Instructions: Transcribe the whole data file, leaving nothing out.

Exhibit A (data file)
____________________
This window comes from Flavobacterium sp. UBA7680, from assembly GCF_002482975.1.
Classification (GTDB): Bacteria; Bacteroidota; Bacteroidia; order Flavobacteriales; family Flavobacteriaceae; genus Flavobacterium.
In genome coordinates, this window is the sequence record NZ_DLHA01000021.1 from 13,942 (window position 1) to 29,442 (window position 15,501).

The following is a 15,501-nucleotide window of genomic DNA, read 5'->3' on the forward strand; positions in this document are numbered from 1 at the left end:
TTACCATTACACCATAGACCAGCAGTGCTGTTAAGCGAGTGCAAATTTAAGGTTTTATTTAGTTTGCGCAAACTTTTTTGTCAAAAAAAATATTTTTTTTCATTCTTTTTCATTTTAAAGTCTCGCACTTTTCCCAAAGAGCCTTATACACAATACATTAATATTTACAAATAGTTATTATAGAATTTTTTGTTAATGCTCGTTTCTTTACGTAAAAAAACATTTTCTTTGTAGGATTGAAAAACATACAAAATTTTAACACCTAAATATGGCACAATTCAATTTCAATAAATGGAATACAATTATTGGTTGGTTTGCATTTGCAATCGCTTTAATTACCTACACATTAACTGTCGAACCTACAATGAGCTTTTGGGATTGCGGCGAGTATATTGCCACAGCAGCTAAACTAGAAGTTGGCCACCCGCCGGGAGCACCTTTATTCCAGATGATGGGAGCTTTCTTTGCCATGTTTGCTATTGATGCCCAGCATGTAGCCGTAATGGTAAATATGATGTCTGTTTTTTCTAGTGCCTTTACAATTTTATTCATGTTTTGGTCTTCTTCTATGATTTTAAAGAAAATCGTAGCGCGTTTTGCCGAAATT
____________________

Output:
This window comes from Flavobacterium sp. UBA7680, from assembly GCF_002482975.1.
Classification (GTDB): Bacteria; Bacteroidota; Bacteroidia; order Flavobacteriales; family Flavobacteriaceae; genus Flavobacterium.
In genome coordinates, this window is the sequence record NZ_DLHA01000021.1 from 13,942 (window position 1) to 29,442 (window position 15,501).

The following is a 15,501-nucleotide window of genomic DNA, read 5'->3' on the forward strand; positions in this document are numbered from 1 at the left end:
TTACCATTACACCATAGACCAGCAGTGCTGTTAAGCGAGTGCAAATTTAAGGTTTTATTTAGTTTGCGCAAACTTTTTTGTCAAAAAAAATATTTTTTTTCATTCTTTTTCATTTTAAAGTCTCGCACTTTTCCCAAAGAGCCTTATACACAATACATTAATATTTACAAATAGTTATTATAGAATTTTTTGTTAATGCTCGTTTCTTTACGTAAAAAAACATTTTCTTTGTAGGATTGAAAAACATACAAAATTTTAACACCTAAATATGGCACAATTCAATTTCAATAAATGGAATACAATTATTGGTTGGTTTGCATTTGCAATCGCTTTAATTACCTACACATTAACTGTCGAACCTACAATGAGCTTTTGGGATTGCGGCGAGTATATTGCCACAGCAGCTAAACTAGAAGTTGGCCACCCGCCGGGAGCACCTTTATTCCAGATGATGGGAGCTTTCTTTGCCATGTTTGCTATTGATGCCCAGCATGTAGCCGTAATGGTAAATATGATGTCTGTTTTTTCTAGTGCCTTTACAATTTTATTCATGTTTTGGTCTTCTTCTATGATTTTAAAGAAAATCGTAGCGCGTTTTGCCGAAATT